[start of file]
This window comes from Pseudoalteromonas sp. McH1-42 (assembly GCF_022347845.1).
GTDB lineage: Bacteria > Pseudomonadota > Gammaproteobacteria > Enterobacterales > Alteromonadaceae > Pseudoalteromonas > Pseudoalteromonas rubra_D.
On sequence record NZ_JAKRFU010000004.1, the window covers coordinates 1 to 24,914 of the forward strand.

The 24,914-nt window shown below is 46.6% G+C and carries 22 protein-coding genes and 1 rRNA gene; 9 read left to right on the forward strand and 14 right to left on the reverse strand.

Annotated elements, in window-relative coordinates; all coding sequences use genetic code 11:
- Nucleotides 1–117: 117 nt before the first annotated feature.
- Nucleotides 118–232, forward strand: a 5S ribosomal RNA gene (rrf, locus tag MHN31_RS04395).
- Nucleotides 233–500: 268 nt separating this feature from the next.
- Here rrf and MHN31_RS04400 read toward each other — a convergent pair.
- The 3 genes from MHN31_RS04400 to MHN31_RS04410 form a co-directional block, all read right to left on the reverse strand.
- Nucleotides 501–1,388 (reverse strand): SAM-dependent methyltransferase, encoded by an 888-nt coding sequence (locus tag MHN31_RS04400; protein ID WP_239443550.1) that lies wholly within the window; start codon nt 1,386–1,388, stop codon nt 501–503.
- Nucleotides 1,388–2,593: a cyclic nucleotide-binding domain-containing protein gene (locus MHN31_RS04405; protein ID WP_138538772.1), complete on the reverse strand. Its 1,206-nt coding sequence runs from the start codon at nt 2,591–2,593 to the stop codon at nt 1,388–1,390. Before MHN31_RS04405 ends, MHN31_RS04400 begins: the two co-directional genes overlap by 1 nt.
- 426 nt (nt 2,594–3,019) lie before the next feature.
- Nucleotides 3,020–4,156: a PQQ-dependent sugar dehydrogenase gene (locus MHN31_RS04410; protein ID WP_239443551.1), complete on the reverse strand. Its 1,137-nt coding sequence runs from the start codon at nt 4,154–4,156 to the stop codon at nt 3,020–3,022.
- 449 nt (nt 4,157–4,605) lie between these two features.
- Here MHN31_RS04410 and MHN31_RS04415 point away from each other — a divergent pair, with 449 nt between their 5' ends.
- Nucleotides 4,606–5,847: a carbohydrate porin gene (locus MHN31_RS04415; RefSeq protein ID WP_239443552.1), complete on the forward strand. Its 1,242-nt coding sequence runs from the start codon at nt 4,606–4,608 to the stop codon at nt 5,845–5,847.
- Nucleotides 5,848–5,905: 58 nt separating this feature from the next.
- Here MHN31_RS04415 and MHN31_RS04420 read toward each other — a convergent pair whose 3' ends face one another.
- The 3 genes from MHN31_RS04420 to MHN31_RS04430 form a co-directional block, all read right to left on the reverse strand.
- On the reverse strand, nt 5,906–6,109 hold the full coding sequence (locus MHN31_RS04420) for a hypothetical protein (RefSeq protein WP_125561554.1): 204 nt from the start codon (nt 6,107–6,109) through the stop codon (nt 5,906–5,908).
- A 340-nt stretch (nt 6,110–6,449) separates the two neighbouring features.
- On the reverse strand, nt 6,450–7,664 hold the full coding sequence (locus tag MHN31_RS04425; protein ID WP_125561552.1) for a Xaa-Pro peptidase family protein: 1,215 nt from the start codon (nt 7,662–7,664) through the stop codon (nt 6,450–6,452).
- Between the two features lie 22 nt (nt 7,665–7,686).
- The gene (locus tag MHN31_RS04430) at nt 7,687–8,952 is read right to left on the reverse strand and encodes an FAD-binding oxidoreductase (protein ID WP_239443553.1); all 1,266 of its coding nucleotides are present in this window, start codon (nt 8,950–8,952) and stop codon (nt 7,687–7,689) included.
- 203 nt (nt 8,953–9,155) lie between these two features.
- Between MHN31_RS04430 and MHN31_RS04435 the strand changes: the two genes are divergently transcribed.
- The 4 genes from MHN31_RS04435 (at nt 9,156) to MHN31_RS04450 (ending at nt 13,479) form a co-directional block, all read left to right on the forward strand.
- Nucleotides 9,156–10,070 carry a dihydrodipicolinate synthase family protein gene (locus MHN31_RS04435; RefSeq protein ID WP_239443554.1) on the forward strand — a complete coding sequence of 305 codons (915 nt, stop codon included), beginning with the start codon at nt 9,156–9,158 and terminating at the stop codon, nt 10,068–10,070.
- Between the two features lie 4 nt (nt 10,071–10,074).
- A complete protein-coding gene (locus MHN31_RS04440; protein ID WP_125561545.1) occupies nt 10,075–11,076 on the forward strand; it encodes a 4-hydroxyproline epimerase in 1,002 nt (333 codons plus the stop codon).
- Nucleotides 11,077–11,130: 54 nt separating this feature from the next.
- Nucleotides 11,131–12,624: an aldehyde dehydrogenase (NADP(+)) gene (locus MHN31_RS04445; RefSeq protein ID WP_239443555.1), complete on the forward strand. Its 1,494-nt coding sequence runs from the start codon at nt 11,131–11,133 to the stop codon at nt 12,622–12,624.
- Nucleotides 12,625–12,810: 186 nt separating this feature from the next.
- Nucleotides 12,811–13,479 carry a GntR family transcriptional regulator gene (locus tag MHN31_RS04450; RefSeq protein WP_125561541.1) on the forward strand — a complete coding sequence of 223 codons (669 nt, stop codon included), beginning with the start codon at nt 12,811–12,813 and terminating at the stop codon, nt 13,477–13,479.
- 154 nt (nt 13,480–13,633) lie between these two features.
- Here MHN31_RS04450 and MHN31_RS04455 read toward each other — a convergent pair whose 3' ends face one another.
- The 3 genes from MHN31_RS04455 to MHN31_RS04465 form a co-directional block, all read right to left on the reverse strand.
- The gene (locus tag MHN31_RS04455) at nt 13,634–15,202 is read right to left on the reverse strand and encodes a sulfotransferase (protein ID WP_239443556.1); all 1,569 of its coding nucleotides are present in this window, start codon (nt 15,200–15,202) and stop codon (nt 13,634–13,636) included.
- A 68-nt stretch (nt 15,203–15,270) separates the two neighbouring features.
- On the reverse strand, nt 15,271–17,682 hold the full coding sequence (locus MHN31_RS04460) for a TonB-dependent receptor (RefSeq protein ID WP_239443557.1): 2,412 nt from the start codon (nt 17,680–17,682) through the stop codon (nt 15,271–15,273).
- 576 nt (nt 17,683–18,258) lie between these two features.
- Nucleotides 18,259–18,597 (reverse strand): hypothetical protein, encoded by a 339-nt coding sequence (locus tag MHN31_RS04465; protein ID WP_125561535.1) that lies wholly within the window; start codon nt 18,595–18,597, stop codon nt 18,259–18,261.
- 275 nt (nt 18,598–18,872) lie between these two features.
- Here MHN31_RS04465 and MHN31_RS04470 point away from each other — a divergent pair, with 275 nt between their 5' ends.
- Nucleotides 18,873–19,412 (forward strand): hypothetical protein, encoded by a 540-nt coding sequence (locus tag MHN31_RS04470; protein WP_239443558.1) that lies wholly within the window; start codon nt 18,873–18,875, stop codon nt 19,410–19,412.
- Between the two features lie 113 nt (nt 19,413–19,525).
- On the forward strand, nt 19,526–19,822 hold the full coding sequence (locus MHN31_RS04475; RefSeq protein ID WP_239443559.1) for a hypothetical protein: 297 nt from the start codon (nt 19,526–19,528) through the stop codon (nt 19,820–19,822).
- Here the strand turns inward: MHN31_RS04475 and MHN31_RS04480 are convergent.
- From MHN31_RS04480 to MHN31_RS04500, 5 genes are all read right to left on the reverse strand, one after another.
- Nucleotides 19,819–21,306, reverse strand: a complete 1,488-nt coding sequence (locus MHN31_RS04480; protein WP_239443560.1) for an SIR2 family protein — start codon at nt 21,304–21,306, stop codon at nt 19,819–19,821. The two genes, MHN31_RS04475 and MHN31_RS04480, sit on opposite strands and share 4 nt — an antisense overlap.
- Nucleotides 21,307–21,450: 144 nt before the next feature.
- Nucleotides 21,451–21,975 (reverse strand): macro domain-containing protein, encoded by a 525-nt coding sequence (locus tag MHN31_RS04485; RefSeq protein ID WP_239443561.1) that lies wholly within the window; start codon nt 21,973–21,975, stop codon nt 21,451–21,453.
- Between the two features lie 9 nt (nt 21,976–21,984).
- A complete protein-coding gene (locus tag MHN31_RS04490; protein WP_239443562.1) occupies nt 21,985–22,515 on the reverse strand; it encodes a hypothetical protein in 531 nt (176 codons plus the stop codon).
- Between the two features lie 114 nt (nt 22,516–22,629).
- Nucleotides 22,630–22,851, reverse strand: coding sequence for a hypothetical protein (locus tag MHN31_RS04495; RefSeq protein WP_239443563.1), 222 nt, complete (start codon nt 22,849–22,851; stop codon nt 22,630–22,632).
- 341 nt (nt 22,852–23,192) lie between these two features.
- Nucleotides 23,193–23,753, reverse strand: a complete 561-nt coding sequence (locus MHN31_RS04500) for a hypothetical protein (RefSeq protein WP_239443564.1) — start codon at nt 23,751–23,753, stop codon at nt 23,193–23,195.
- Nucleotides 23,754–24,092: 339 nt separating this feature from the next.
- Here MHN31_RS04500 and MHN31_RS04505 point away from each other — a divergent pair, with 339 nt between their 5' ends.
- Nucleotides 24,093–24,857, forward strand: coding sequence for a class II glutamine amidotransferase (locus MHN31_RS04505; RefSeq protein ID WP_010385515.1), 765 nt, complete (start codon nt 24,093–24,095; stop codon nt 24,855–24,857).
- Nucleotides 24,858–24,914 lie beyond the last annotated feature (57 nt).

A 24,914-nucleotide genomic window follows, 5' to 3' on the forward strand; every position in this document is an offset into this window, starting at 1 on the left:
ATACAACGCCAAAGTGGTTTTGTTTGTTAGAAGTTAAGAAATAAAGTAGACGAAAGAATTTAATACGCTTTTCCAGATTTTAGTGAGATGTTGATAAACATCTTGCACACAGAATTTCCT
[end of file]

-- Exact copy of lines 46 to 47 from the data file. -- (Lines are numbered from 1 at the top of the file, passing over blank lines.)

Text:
- Nucleotides 18,873–19,412 (forward strand): hypothetical protein, encoded by a 540-nt coding sequence (locus tag MHN31_RS04470; protein WP_239443558.1) that lies wholly within the window; start codon nt 18,873–18,875, stop codon nt 19,410–19,412.
- Between the two features lie 113 nt (nt 19,413–19,525).